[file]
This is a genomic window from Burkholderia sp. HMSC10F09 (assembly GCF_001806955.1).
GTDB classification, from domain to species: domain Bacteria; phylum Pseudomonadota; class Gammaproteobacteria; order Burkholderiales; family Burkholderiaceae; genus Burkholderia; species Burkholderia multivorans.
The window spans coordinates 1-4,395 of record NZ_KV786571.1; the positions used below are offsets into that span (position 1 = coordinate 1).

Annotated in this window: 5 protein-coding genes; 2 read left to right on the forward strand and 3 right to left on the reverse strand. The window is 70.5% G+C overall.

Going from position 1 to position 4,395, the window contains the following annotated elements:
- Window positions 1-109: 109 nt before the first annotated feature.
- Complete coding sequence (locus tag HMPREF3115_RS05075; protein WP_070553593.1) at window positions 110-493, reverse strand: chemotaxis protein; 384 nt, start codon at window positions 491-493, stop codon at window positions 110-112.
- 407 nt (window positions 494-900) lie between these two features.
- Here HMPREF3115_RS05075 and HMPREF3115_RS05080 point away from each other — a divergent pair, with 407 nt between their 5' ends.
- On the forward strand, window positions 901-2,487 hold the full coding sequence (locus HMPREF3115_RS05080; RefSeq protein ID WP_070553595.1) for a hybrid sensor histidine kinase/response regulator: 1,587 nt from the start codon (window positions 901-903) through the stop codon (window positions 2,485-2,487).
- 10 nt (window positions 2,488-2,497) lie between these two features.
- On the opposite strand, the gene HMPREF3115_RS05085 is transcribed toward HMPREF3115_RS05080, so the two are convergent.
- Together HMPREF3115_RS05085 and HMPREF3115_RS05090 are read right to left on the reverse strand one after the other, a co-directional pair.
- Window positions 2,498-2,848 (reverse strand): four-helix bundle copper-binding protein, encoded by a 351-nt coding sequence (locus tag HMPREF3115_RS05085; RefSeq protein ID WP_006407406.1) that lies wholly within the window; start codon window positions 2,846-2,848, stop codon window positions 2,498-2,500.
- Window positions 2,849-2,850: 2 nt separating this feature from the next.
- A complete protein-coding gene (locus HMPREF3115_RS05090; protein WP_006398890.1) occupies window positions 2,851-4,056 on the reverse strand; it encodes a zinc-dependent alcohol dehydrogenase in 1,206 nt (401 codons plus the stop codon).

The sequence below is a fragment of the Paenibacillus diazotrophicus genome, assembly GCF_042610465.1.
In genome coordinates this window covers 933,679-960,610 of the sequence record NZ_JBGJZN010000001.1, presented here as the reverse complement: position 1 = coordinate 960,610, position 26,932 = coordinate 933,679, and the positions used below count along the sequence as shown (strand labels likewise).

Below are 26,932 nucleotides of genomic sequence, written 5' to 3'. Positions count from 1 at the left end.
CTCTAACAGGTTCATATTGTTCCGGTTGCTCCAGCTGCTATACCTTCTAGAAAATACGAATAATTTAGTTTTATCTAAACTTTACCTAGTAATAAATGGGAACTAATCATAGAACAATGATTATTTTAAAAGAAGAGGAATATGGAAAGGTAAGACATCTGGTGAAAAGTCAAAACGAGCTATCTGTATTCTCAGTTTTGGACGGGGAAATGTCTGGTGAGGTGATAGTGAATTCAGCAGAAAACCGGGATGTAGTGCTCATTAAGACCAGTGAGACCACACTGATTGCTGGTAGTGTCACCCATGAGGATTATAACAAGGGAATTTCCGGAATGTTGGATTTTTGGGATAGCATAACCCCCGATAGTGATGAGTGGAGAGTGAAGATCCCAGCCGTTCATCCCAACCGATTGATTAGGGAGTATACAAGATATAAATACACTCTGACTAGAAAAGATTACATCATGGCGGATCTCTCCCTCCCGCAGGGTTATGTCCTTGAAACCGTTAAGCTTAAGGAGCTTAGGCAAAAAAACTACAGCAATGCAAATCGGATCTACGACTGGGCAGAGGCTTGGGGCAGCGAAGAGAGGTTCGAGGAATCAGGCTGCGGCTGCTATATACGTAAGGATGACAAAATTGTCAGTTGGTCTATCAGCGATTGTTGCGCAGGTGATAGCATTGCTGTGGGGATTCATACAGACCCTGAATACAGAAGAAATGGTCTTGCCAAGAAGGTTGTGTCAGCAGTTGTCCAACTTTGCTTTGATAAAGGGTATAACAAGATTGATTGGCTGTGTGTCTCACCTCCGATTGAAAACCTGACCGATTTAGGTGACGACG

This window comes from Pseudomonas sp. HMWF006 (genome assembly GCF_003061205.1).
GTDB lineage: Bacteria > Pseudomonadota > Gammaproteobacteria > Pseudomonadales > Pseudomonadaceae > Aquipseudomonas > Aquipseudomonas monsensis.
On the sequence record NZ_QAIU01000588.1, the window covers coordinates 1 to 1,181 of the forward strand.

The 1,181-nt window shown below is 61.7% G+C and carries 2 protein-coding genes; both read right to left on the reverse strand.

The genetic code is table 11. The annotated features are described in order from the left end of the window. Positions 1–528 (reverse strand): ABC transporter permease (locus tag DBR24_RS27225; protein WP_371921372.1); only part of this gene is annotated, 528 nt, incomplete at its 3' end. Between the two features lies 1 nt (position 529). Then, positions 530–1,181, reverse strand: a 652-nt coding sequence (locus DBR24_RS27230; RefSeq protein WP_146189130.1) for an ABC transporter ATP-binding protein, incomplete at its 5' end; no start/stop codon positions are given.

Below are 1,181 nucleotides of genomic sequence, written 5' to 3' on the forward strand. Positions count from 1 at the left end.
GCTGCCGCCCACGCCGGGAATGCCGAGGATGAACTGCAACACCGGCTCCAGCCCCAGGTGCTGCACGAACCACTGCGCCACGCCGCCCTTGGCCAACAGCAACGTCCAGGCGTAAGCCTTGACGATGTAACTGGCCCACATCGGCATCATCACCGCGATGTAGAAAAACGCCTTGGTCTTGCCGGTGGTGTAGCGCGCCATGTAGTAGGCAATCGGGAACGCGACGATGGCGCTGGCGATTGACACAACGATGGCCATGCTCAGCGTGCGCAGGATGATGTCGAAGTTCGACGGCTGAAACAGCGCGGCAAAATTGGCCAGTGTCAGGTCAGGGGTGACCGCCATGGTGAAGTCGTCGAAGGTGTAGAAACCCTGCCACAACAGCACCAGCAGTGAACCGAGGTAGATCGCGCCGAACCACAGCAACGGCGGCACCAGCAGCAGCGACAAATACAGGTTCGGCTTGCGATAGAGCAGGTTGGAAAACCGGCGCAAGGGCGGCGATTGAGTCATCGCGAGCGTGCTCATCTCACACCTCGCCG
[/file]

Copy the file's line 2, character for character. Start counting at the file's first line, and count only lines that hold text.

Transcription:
GTDB classification, from domain to species: domain Bacteria; phylum Pseudomonadota; class Gammaproteobacteria; order Burkholderiales; family Burkholderiaceae; genus Burkholderia; species Burkholderia multivorans.